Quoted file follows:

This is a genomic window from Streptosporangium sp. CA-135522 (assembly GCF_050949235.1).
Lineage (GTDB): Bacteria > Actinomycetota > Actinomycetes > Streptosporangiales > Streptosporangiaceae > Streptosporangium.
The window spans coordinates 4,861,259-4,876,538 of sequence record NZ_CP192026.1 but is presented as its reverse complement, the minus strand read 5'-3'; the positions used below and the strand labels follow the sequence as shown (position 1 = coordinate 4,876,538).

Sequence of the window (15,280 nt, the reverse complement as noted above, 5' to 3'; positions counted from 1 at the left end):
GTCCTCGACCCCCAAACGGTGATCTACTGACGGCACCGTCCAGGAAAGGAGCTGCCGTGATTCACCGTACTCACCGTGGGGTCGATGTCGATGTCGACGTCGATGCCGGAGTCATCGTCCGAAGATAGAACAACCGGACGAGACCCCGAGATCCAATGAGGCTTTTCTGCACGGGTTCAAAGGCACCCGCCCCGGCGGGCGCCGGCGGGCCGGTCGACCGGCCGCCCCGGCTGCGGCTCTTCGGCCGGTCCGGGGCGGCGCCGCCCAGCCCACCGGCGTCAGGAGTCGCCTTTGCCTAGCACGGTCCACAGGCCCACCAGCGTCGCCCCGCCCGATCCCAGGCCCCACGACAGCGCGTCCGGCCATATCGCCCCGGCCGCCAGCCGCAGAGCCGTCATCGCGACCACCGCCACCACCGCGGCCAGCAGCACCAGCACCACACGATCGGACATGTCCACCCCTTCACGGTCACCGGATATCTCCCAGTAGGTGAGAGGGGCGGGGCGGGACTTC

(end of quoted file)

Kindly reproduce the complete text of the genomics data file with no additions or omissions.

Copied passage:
This is a genomic window from Streptosporangium sp. CA-135522 (assembly GCF_050949235.1).
Lineage (GTDB): Bacteria > Actinomycetota > Actinomycetes > Streptosporangiales > Streptosporangiaceae > Streptosporangium.
The window spans coordinates 4,861,259-4,876,538 of sequence record NZ_CP192026.1 but is presented as its reverse complement, the minus strand read 5'-3'; the positions used below and the strand labels follow the sequence as shown (position 1 = coordinate 4,876,538).

Sequence of the window (15,280 nt, the reverse complement as noted above, 5' to 3'; positions counted from 1 at the left end):
GTCCTCGACCCCCAAACGGTGATCTACTGACGGCACCGTCCAGGAAAGGAGCTGCCGTGATTCACCGTACTCACCGTGGGGTCGATGTCGATGTCGACGTCGATGCCGGAGTCATCGTCCGAAGATAGAACAACCGGACGAGACCCCGAGATCCAATGAGGCTTTTCTGCACGGGTTCAAAGGCACCCGCCCCGGCGGGCGCCGGCGGGCCGGTCGACCGGCCGCCCCGGCTGCGGCTCTTCGGCCGGTCCGGGGCGGCGCCGCCCAGCCCACCGGCGTCAGGAGTCGCCTTTGCCTAGCACGGTCCACAGGCCCACCAGCGTCGCCCCGCCCGATCCCAGGCCCCACGACAGCGCGTCCGGCCATATCGCCCCGGCCGCCAGCCGCAGAGCCGTCATCGCGACCACCGCCACCACCGCGGCCAGCAGCACCAGCACCACACGATCGGACATGTCCACCCCTTCACGGTCACCGGATATCTCCCAGTAGGTGAGAGGGGCGGGGCGGGACTTC